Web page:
Democratic Economy??? Never heard about it?!?! Maybe you should!
Recently, the London Poverty Research Centre and by extension the Inclusive Economy Working Group, hosted an event titled “The Making of a Democratic Economy – How to build prosperity for the many.” The keynote speakers were Michelle Baldwin from Pillar Nonprofit Network and Ted Howard from The Democracy Collaborative. Ted coauthored the book “The Making of a Democratic Economy – Building Prosperity for the Many, Not Just the Few.” Sounds interesting right? Caught my attention at least! But what the heck is a democratic economy??? Sounds like dreamy utopian language fitting for socially justice-oriented minds (like myself) BUT NOT THE REAL WORLD. Wait for it…It’s already happening! Join my journey and explore this concept with me.
Society appears to be clamouring for change. More than a decade ago (yes, it’s been that long), Barack Obama inspired many citizens south of the border with messages of hope, change, and possibilities – “Yes we can.” We have also seen it around the globe in the form of uprisings, protests, social movements etc. – think Arab Spring, Idle No More, protests in England and France, Black Lives Matter, Occupy Wallstreet, MeToo. Although different in mandates and objectives, social issues seem to be rising to the core all around us. Why is this? Complex discussion! However, invoking my critical theoretical lens, I would stipulate that social systems, structures and institutions appear to be working for some (mostly the few) in their current format but not all (the many – especially those that are marginalized). What does this have to do with poverty or ‘a democratic economy’? Why should we be concerned with “the many”?
A chain is only as strong as its weakest link! If we envision a strong society/community (local, national or global), then we need to make it work for “the many”, which actually benefits us all. Isn’t that what democracy is supposed to be about? Making decisions that benefit “the many”?!?! Unless you live in a secluded gated community that supplies all the necessary amenities within and you never leave, which doesn’t exist (not yet at least), then you will have to venture into the real world and all the social ills that exist as a result of inequality. The fact remains – our current economical structure seems to be working for “the few” and NOT for “the many” as rising income inequality becomes increasingly problematic. Wealth inequality hurts us all! It affects the social fabric of the community, hinders upward class mobility, stifles innovation, and even our politics/decision-making. How can we have a democratic political system without a fairer (democratic) economical system? Wealth impacts someone’s political power and influence. In the hands of “the few”, it means that decisions are being made unresponsive to the needs and wants of “the many”. In the aforementioned book by Ted Howard (and Marjorie Kelly), it refers to this trend as capital bias or an extractive economy, which is “favouritism toward finance and wealth-holders that is woven invisibly throughout the system” at the expense of workers, communities and the environment. The social ills and multiplying crises on our globe reflect our current economy. For example, if corporations main aim is to maximize profits, then of course they will want to pay workers less, provide less benefits, move companies to countries with less regulation etc. The increase of precarious employment is a result of our current economical system. But can this change?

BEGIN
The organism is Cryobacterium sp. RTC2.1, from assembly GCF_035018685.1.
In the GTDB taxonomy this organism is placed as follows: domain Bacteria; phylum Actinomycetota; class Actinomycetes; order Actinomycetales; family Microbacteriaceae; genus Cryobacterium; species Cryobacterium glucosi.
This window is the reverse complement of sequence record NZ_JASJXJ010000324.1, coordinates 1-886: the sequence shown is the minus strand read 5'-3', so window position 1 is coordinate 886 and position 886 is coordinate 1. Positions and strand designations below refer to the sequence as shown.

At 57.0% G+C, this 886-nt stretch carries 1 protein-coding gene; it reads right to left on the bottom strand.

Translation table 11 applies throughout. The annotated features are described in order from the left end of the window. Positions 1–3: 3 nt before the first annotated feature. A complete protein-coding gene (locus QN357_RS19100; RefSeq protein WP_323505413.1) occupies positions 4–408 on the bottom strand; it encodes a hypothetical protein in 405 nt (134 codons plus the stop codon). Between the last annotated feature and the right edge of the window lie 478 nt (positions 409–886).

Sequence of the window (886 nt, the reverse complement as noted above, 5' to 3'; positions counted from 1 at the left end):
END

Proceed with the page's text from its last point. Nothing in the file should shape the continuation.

A democratic economy can challenge our current system! We must envision community wealth building as opposed to individual/corporate wealth building! So, what exactly is a democratic economy? Simply put, it is redesigning our basic institutions so that our economy serves the interests of the community as opposed to an individual (or few). There are various aspects of a democratic economy and on varying scales but envision a community-minded economy! Sounds utopian right? Maybe, but it is already happening in various parts of the world. Google “The Cleveland Model” or “The Preston Model”! Look at the website of “The Democracy Collaborative”. There is a movement happening already…get on the bandwagon or research it at least! This is a grassroots, community-minded initiative so don’t be fearful of the gigantic systems in place. Will it solve all our problems? No! But it’s a step in the right direction, it’s gathering momentum, and there are practical examples showing that it can be done. Introduce yourself to the concept at least! I’m a cynic at heart but the book and concept provided optimism and hope. Change begins with hope and vision. It seems like we all need it…Yes we can!
In my next post, I plan on doing a book review and some analysis. Stay tuned.
Blog written by Shand Licorish and the post doesn’t necessarily reflect the position of the London Poverty Research Centre. Shand lives in London, Ontario and has experience working in the community on the front lines of the social service sector for more than a decade and is also involved with various community/grassroots initiatives.